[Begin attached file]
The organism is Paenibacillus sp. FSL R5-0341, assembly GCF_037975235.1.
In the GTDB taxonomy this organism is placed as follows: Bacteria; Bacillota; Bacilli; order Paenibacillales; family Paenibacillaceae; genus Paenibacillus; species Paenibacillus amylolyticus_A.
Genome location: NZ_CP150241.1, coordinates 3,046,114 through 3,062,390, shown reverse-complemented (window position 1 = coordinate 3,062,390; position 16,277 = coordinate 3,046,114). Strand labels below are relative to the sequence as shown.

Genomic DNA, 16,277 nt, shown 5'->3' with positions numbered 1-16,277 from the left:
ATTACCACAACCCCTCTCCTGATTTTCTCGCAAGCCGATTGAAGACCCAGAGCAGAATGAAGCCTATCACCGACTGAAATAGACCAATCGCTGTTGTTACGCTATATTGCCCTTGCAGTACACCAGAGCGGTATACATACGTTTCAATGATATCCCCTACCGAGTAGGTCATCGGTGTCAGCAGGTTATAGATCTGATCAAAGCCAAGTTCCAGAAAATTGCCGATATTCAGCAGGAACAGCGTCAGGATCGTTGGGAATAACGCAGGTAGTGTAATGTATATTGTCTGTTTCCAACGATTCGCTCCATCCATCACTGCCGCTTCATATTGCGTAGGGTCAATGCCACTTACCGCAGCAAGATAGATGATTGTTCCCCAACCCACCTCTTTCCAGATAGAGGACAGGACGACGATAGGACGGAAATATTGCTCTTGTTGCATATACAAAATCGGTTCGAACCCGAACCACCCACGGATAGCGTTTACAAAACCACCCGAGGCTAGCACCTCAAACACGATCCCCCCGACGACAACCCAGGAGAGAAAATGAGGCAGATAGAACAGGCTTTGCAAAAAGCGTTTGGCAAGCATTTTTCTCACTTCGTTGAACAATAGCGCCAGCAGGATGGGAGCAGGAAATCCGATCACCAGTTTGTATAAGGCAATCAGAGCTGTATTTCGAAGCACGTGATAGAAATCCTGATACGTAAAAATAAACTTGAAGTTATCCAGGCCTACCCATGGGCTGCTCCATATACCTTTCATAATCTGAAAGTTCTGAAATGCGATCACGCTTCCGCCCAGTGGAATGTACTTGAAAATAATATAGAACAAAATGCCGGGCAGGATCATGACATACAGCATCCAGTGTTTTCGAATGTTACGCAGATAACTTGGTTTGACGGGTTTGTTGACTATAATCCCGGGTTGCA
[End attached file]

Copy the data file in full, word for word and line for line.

The organism is Paenibacillus sp. FSL R5-0341, assembly GCF_037975235.1.
In the GTDB taxonomy this organism is placed as follows: Bacteria; Bacillota; Bacilli; order Paenibacillales; family Paenibacillaceae; genus Paenibacillus; species Paenibacillus amylolyticus_A.
Genome location: NZ_CP150241.1, coordinates 3,046,114 through 3,062,390, shown reverse-complemented (window position 1 = coordinate 3,062,390; position 16,277 = coordinate 3,046,114). Strand labels below are relative to the sequence as shown.

Genomic DNA, 16,277 nt, shown 5'->3' with positions numbered 1-16,277 from the left:
ATTACCACAACCCCTCTCCTGATTTTCTCGCAAGCCGATTGAAGACCCAGAGCAGAATGAAGCCTATCACCGACTGAAATAGACCAATCGCTGTTGTTACGCTATATTGCCCTTGCAGTACACCAGAGCGGTATACATACGTTTCAATGATATCCCCTACCGAGTAGGTCATCGGTGTCAGCAGGTTATAGATCTGATCAAAGCCAAGTTCCAGAAAATTGCCGATATTCAGCAGGAACAGCGTCAGGATCGTTGGGAATAACGCAGGTAGTGTAATGTATATTGTCTGTTTCCAACGATTCGCTCCATCCATCACTGCCGCTTCATATTGCGTAGGGTCAATGCCACTTACCGCAGCAAGATAGATGATTGTTCCCCAACCCACCTCTTTCCAGATAGAGGACAGGACGACGATAGGACGGAAATATTGCTCTTGTTGCATATACAAAATCGGTTCGAACCCGAACCACCCACGGATAGCGTTTACAAAACCACCCGAGGCTAGCACCTCAAACACGATCCCCCCGACGACAACCCAGGAGAGAAAATGAGGCAGATAGAACAGGCTTTGCAAAAAGCGTTTGGCAAGCATTTTTCTCACTTCGTTGAACAATAGCGCCAGCAGGATGGGAGCAGGAAATCCGATCACCAGTTTGTATAAGGCAATCAGAGCTGTATTTCGAAGCACGTGATAGAAATCCTGATACGTAAAAATAAACTTGAAGTTATCCAGGCCTACCCATGGGCTGCTCCATATACCTTTCATAATCTGAAAGTTCTGAAATGCGATCACGCTTCCGCCCAGTGGAATGTACTTGAAAATAATATAGAACAAAATGCCGGGCAGGATCATGACATACAGCATCCAGTGTTTTCGAATGTTACGCAGATAACTTGGTTTGACGGGTTTGTTGACTATAATCCCGGGTTGCA